External Post-Tensioning Anchorage [Summary]
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External Post-Tensioning Anchorage [Summary]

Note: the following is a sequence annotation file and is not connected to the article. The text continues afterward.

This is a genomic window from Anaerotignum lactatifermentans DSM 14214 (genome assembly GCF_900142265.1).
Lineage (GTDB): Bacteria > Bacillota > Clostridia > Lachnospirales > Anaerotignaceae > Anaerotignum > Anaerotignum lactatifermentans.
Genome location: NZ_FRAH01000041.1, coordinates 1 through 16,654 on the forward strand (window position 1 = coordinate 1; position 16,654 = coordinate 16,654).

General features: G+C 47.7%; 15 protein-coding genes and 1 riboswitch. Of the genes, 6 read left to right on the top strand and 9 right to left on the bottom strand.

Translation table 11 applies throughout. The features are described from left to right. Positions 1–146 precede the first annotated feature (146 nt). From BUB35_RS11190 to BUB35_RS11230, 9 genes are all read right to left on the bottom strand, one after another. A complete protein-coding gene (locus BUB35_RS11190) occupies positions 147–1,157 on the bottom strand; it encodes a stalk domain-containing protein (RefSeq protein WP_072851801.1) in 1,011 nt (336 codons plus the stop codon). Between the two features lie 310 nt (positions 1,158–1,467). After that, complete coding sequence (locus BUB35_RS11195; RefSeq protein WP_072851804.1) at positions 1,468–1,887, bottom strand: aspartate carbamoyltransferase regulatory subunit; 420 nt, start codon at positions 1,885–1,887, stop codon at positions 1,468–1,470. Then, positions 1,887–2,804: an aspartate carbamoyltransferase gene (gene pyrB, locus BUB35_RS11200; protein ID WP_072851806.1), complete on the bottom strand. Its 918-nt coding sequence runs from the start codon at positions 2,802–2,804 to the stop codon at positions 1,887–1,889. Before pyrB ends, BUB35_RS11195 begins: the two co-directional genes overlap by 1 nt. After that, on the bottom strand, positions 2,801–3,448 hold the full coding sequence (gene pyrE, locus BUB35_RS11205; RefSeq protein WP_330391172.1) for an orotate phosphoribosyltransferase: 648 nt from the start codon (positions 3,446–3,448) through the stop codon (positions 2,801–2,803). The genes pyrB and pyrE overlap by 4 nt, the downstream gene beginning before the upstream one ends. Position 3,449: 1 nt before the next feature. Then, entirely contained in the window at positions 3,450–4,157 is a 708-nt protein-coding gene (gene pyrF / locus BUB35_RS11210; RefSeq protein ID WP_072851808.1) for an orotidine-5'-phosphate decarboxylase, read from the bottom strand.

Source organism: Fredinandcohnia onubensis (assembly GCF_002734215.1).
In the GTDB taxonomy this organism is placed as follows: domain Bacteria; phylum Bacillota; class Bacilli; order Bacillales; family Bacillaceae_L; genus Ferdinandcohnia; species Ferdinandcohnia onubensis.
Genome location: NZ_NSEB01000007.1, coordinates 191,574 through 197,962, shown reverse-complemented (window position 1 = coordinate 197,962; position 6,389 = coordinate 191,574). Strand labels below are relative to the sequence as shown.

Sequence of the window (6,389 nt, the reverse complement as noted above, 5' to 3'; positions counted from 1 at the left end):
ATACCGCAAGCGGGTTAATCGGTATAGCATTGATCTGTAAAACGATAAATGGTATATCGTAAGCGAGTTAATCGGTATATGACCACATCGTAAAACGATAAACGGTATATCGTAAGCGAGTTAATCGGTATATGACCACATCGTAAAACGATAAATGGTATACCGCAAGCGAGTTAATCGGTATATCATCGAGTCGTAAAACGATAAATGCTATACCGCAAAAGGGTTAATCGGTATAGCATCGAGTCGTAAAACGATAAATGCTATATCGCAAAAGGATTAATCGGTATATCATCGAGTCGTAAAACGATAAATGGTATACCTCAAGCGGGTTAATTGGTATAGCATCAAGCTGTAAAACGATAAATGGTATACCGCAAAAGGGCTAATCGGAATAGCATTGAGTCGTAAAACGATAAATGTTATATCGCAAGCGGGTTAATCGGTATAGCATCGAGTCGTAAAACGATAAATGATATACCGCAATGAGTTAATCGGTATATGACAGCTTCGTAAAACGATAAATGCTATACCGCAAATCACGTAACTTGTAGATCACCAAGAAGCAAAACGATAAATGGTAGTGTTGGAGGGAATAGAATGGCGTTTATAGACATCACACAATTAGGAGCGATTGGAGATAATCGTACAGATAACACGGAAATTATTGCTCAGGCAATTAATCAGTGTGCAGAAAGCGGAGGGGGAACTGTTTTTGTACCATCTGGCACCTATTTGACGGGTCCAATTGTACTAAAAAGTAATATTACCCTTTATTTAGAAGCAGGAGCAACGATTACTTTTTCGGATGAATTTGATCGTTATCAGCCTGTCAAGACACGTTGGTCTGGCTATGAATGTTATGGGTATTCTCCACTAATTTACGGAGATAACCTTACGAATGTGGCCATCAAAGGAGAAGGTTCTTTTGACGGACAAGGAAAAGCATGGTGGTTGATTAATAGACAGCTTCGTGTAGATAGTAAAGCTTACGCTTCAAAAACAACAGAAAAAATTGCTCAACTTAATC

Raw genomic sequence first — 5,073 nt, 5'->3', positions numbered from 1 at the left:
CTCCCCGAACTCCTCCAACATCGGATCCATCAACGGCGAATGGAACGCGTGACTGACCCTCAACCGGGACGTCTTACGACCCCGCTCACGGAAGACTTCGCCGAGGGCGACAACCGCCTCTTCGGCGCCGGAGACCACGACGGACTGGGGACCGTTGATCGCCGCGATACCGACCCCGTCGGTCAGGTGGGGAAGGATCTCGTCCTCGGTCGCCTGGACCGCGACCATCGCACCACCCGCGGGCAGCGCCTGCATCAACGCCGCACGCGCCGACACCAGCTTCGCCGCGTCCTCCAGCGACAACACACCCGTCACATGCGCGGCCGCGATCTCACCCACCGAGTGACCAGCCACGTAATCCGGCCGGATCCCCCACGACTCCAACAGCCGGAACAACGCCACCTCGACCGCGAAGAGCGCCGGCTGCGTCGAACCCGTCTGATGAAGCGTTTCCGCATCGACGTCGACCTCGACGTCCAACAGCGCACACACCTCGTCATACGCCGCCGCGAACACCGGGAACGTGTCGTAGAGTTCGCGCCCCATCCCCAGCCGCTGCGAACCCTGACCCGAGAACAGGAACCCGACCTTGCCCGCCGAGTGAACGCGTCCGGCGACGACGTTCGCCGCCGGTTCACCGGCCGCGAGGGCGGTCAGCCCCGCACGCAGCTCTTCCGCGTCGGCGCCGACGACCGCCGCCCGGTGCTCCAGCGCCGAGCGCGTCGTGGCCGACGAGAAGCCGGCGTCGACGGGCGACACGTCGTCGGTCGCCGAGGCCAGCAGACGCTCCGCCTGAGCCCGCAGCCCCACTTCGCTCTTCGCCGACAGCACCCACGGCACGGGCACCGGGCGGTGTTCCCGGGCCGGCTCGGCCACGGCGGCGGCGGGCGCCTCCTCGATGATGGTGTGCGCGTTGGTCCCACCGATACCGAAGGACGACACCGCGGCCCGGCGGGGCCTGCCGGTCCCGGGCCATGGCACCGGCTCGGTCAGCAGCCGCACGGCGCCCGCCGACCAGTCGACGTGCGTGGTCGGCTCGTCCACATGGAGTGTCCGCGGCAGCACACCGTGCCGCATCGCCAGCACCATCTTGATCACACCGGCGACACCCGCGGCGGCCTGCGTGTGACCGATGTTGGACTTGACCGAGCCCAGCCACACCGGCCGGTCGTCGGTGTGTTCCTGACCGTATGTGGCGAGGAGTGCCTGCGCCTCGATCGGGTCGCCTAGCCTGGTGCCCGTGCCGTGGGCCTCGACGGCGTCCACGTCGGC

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      The integrity of many concrete bridge components depends on posttensioning (PT). This technology extends the material properties of concrete and gives engineers additional flexibility in bridge design. However, PT depends on the properties of steel, which can corrode, especially in bridge designs, which places PT parts in watery and, often, salty environments. This hazard was highlighted in 2000, when a routine inspection of the Mid-Bay Bridge over Choctawhatchee Bay in Okaloosa County revealed that the polyethylene duct of one of the bridge’s tendons had cracked. Further inspection of the Mid-Bay Bridge found several fractured tendon strands. This prompted an inspection of all the bridge’s 141 spans. One of the bridge’s tendons had completely slacked. Work began immediately to determine failure mechanisms and to develop design procedures to provide an additional margin of safety in the design of segmental bridges, which typically employ post-tensioning. Better designs for bonded PT systems could provide secondary anchorage when primary anchorage fails, creating a safety margin and giving bridge owners time to properly address repair issues. Researchers from the University of Central Florida studied PT systems with the goal of determining a reliable transfer length to provide anchorage for the PT tendons based on the grout interface with both tendons and steel casing pipe. The problem of anchoring the pipe in the expansion joint pier segment concrete is a separate problem. In their literature review, researchers investigated the code provisions that control design of PT and prestressed systems and set limits on transfer lengths. Variables in the design equations that can affect transfer length were identified. Previous work on tendon-cementitious material interfaces was also reviewed. These reviews set the parameters for the study, and a program of experiments was developed, including test fixture design, testing protocols, and data analysis. Experiments used 7-, 12-, and 19-strand tendons. In addition to testing different tendon sizes and different bonded lengths, tendons were stressed to different levels of the strand’s guaranteed ultimate tensile strength to identify transfer and development behavior. In all, nine specimens with straight ducts housing the bonded tendons were tested. Researchers concluded the study with recommendations about transfer lengths for 7- and 12-strand tendons that would provide secondary anchorage. Manufacturer-specified (VSL, Inc.) anchorages were able to develop a ductile failure mechanism in the specimens that experienced slippage (tendon in grout and grout in casing) during active loading. However, for 19-strand specimens, the casing pipe did not have sufficient strength to allow this mechanism to form, and brittle failure occurred with the given test setup.
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